One of the primary benefits that people want out of their smartwatches today is the integration with their smartphones that allows them to always be in contact and interact with their devices wherever they may be without needing to haul them around everywhere. The biggest issue with the wide adoption of smartwatches though has been their high cost barrier. What if you could get that integration functionality at a fraction of the cost though?
The twist – take away the screen and attach it to your shirt instead. While it might seem like a silly idea to essentially walk around with a microphone all day, taking away a screen and watch functionality allows for devices to last for weeks on end and also drastically reduced the cost.
Essentially this device can allow every geek to live out their Star Trek fantasies. However, I wouldn’t want to be seen any more crazy than I already am by walking around the office and talking to myself. There is a company called Myle Tap who are believe the idea has some merit – and have labelled these type of devices, ‘speakables’.
The idea behind Myle Tap, who is billing this as the world’s first “wearable thought catcher”, is to have a device that you place wherever you need and responds to prompts by tapping on it and then routing it to the correct app you need, whether it be booking an appointment, twitter updates or most importantly, note taking. While smart-phoned pair mics already exist on the market today, it’s this ability to smart route your thoughts to the correct place that will essentially be the key difference and the device work. The Myle Tap even promises to allow simple IFTTT-like development of Mylets, its equivalent of Alexa’s skills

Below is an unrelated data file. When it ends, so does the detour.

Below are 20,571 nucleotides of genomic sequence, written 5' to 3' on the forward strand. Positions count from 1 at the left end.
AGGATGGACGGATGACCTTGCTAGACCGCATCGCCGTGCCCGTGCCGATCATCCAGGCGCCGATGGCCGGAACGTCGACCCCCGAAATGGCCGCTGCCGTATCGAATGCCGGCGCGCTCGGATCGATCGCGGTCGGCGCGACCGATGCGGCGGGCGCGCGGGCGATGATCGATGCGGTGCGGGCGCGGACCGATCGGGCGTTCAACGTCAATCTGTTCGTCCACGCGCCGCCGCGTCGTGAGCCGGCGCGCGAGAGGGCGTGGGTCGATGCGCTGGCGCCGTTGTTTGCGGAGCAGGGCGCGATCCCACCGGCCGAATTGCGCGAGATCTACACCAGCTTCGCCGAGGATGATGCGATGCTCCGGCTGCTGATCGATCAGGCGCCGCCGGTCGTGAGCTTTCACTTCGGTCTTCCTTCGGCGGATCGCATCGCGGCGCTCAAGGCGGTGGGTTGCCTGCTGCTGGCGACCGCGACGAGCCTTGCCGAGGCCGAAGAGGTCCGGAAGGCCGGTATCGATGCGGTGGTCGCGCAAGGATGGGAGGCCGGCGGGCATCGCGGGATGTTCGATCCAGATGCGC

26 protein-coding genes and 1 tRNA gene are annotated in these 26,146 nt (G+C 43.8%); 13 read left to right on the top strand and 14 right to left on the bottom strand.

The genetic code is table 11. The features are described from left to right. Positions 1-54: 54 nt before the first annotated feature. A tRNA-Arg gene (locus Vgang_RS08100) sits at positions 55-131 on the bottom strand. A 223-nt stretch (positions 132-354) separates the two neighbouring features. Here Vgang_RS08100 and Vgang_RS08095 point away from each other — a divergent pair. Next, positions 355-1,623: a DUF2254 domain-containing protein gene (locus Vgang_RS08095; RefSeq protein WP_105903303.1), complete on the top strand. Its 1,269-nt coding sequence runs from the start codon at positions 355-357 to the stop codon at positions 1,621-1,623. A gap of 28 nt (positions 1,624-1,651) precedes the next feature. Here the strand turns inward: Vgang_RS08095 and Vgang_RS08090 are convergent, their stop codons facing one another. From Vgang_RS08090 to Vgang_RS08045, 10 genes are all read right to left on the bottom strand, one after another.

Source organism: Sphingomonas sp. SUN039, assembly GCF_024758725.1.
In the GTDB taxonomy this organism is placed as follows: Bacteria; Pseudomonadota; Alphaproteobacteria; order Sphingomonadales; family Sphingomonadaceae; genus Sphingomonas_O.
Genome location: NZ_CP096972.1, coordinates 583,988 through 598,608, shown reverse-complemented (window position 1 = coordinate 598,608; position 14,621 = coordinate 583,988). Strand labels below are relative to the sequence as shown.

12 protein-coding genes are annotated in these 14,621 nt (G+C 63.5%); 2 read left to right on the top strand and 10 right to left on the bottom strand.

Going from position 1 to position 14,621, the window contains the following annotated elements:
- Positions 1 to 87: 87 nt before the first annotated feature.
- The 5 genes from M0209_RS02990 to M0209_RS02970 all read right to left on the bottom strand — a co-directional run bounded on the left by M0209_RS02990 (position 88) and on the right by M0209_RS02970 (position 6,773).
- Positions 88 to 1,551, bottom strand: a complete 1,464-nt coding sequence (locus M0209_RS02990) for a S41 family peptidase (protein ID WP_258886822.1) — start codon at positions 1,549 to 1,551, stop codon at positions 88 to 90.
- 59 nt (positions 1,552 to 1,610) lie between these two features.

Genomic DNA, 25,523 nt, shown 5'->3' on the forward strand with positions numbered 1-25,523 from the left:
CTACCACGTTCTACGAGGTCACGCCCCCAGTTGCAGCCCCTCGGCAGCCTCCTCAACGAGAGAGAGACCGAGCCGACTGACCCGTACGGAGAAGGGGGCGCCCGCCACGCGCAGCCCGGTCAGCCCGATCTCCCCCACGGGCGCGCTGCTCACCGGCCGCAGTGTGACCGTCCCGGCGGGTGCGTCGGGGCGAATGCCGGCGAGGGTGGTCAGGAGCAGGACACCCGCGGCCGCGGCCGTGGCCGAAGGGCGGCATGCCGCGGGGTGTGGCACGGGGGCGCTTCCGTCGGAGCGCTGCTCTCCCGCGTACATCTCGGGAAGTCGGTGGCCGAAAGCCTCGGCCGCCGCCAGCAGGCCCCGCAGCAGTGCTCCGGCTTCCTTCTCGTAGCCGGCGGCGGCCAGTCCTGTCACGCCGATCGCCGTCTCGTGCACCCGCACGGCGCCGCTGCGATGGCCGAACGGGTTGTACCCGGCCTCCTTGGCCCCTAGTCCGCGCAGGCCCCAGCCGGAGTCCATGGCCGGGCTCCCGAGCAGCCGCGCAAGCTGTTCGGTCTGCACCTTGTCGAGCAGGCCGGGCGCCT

You might be reading this and wondering, can’t smart watches already do this? And the truth is, they can, which is why Myle Tap is targeting people who perhaps don’t have the budget or find smart watches too cumbersome by keeping the device as basic as possible. Myle Tap also includes corresponding apps for iOS and Android that not only allow it to sync in with your device, but also provide a wealth of analytics that try to make sense of your different ramblings.
With South African accents in particular, devices like this could be a niche that we are unlikely to use, unless they can drastically improve on their language recognition and learning abilities. With our different accents, devices and apps such as this will often miss out on what you actually want and order you a pizza when all you were trying to do was give your friend Piet a call.
I’m not convinced there is a market for this, but the company did hit their crowdfunding goal to enter production and with a similar device Senstone, that acts as a screen-less watch on your arm also on Kickstarter, it seems companies are sensing a gap in the market for ‘speakables’. I’m generally not very reliable when it comes to predicting new consumer trends, so I would rather leave the judgement to you, our trust reader. Do you think there is room for ‘speakables’ in the wearables market?
Last Updated: February 17, 2017